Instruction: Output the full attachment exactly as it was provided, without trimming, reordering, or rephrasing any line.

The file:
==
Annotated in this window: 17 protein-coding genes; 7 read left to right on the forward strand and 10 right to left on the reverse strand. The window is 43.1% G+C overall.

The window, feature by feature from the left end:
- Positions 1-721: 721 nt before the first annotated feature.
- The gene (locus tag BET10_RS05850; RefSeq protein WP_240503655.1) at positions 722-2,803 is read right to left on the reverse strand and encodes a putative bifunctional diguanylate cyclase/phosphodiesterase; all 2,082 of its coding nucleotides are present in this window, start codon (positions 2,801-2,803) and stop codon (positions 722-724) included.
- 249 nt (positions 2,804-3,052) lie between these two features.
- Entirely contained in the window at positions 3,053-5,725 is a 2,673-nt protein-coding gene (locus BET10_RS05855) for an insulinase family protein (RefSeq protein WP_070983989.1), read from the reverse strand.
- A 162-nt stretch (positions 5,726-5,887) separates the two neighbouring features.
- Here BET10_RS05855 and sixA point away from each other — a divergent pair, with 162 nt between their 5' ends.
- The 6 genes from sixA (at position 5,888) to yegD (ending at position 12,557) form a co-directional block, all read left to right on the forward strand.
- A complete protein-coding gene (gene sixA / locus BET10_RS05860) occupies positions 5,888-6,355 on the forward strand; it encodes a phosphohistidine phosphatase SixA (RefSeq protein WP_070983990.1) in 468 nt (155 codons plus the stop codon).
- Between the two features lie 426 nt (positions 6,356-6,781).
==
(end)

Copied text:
Annotated in this window: 17 protein-coding genes; 7 read left to right on the forward strand and 10 right to left on the reverse strand. The window is 43.1% G+C overall.

The window, feature by feature from the left end:
- Positions 1-721: 721 nt before the first annotated feature.
- The gene (locus tag BET10_RS05850; RefSeq protein WP_240503655.1) at positions 722-2,803 is read right to left on the reverse strand and encodes a putative bifunctional diguanylate cyclase/phosphodiesterase; all 2,082 of its coding nucleotides are present in this window, start codon (positions 2,801-2,803) and stop codon (positions 722-724) included.
- 249 nt (positions 2,804-3,052) lie between these two features.
- Entirely contained in the window at positions 3,053-5,725 is a 2,673-nt protein-coding gene (locus BET10_RS05855) for an insulinase family protein (RefSeq protein WP_070983989.1), read from the reverse strand.
- A 162-nt stretch (positions 5,726-5,887) separates the two neighbouring features.
- Here BET10_RS05855 and sixA point away from each other — a divergent pair, with 162 nt between their 5' ends.
- The 6 genes from sixA (at position 5,888) to yegD (ending at position 12,557) form a co-directional block, all read left to right on the forward strand.
- A complete protein-coding gene (gene sixA / locus BET10_RS05860) occupies positions 5,888-6,355 on the forward strand; it encodes a phosphohistidine phosphatase SixA (RefSeq protein WP_070983990.1) in 468 nt (155 codons plus the stop codon).
- Between the two features lie 426 nt (positions 6,356-6,781).